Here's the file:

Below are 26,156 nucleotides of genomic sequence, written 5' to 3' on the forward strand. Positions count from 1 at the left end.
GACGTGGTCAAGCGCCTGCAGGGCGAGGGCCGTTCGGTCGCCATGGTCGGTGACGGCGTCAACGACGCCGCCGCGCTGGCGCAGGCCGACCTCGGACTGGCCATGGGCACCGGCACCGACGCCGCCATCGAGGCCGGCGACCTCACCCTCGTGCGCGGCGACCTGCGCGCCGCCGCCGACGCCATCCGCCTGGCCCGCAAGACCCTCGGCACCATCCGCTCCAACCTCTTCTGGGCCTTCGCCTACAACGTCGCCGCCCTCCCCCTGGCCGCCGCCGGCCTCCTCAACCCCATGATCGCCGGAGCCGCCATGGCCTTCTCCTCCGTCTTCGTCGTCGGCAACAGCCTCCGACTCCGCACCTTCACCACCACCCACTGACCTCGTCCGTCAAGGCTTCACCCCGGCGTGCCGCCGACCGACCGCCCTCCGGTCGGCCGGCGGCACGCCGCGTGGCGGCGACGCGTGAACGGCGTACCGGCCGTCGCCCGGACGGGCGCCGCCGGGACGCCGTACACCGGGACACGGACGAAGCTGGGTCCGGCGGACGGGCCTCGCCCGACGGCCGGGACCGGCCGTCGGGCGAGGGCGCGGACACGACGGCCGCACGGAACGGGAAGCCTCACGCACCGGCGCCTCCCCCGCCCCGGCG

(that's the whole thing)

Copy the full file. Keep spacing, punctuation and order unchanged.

Below are 26,156 nucleotides of genomic sequence, written 5' to 3' on the forward strand. Positions count from 1 at the left end.
GACGTGGTCAAGCGCCTGCAGGGCGAGGGCCGTTCGGTCGCCATGGTCGGTGACGGCGTCAACGACGCCGCCGCGCTGGCGCAGGCCGACCTCGGACTGGCCATGGGCACCGGCACCGACGCCGCCATCGAGGCCGGCGACCTCACCCTCGTGCGCGGCGACCTGCGCGCCGCCGCCGACGCCATCCGCCTGGCCCGCAAGACCCTCGGCACCATCCGCTCCAACCTCTTCTGGGCCTTCGCCTACAACGTCGCCGCCCTCCCCCTGGCCGCCGCCGGCCTCCTCAACCCCATGATCGCCGGAGCCGCCATGGCCTTCTCCTCCGTCTTCGTCGTCGGCAACAGCCTCCGACTCCGCACCTTCACCACCACCCACTGACCTCGTCCGTCAAGGCTTCACCCCGGCGTGCCGCCGACCGACCGCCCTCCGGTCGGCCGGCGGCACGCCGCGTGGCGGCGACGCGTGAACGGCGTACCGGCCGTCGCCCGGACGGGCGCCGCCGGGACGCCGTACACCGGGACACGGACGAAGCTGGGTCCGGCGGACGGGCCTCGCCCGACGGCCGGGACCGGCCGTCGGGCGAGGGCGCGGACACGACGGCCGCACGGAACGGGAAGCCTCACGCACCGGCGCCTCCCCCGCCCCGGCG